Bond weightings among global fund managers hit their lowest level since August 2007 in January, according to a Bank of America (BofA) Merrill Lynch Fund Manager survey.
A net 54% of global managers underweighted the asset class in January, up from 47% in December. Meanwhile, equities reached their highest overweight position since July 2007, rising from a net 40% in December to 55% in January.
Gary Baker, the head of European equities strategy at BofA Merrill Lynch Global Research, says bond weightings have been in a steady decline for several months. He says the bond moves in the fourth quarter were painful for investors, exploding the idea that the asset class is low risk. (article continues below)
Instead, he says, the acceptance of rising inflation combined with an optimistic outlook on growth provide a case for equity investment.
“The survey shows that investors have stopped fighting the Fed,” he says. “They accept inflation will go higher, but at the same time they do not fear a rise in interest rates and are buying into more risky assets as a result. This is entirely rational and does not suggest overexuberance.”
The survey shows that a net 72% of managers expect global inflation to increase over the coming 12 months, the highest percentage for over six years and up from 48% just two months ago. Despite this jump investors estimate the first rise in American interest rates will continue to be pushed back well into 2012.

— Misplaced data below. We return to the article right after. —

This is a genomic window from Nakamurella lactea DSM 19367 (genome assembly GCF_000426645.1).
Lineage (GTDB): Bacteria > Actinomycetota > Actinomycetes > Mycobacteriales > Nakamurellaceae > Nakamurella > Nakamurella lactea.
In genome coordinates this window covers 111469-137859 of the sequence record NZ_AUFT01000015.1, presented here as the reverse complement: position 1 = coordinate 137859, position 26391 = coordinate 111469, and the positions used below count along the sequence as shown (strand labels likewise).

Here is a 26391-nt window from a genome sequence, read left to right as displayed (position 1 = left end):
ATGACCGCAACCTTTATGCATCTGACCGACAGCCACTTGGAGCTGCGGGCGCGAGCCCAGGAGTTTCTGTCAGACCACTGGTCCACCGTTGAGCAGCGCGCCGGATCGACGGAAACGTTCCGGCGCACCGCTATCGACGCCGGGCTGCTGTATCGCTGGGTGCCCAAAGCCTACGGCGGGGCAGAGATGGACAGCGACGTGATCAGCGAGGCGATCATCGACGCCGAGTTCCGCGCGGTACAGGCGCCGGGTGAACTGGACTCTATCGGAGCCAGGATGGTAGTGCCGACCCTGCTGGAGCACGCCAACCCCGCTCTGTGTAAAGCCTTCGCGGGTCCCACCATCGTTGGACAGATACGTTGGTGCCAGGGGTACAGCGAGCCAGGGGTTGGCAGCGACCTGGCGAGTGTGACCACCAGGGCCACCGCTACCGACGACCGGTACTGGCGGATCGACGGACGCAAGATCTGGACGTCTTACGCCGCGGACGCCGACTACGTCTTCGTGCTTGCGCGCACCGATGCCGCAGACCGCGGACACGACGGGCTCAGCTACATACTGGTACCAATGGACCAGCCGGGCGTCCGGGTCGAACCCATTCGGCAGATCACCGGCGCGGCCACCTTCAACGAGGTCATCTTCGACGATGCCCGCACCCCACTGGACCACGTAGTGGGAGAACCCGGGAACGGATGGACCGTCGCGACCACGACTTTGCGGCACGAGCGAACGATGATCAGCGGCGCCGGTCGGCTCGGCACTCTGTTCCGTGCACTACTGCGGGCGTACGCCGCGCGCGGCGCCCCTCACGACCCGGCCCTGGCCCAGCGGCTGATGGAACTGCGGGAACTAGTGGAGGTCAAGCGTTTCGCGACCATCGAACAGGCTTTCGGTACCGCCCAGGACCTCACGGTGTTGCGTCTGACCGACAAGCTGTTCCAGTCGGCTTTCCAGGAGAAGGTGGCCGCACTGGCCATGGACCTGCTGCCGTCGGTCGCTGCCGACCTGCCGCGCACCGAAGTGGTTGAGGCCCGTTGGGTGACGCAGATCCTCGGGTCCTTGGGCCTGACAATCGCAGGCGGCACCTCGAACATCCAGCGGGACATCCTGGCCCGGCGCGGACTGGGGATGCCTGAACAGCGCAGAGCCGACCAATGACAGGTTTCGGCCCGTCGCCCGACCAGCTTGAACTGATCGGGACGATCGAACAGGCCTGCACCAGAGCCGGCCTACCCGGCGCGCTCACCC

“Of all the developed central banks, the Bank of England has the biggest inflation risk to deal with, making it the most likely to raise rates first,” says Baker.
Risk appetite among investors also remains high, although cash balances rose marginally from 3.6% in December to 3.7%. However, Baker says this still remains below the five-year average of 4.2%.
Meanwhile, growing confidence in the global economy and corporate profits lead a net 55% of managers to predict the global economy to strengthen in 2011, with a net 39% predicting “above trend” growth in the next 12 months. This is the highest reading since the question was introduced in February 2008.
In terms of regions, asset allocators cut their weighting to Europe to a net 9% underweight, a six-month low. Japan benefited, moving to a 5% overweight, up from a net 13% underweight last month.
In terms of sectors, the biggest surprise was a drop in exposure to commodities, falling from a net 21% overweight in December to a net 16% overweight in January. Baker says he was surprised by this move, adding it is most likely the result of year-end profit taking.
A total of 199 managers running $562 billion (£351 billion) of assets participated in the survey, conducted with TNS, a market research company, from January 7-13.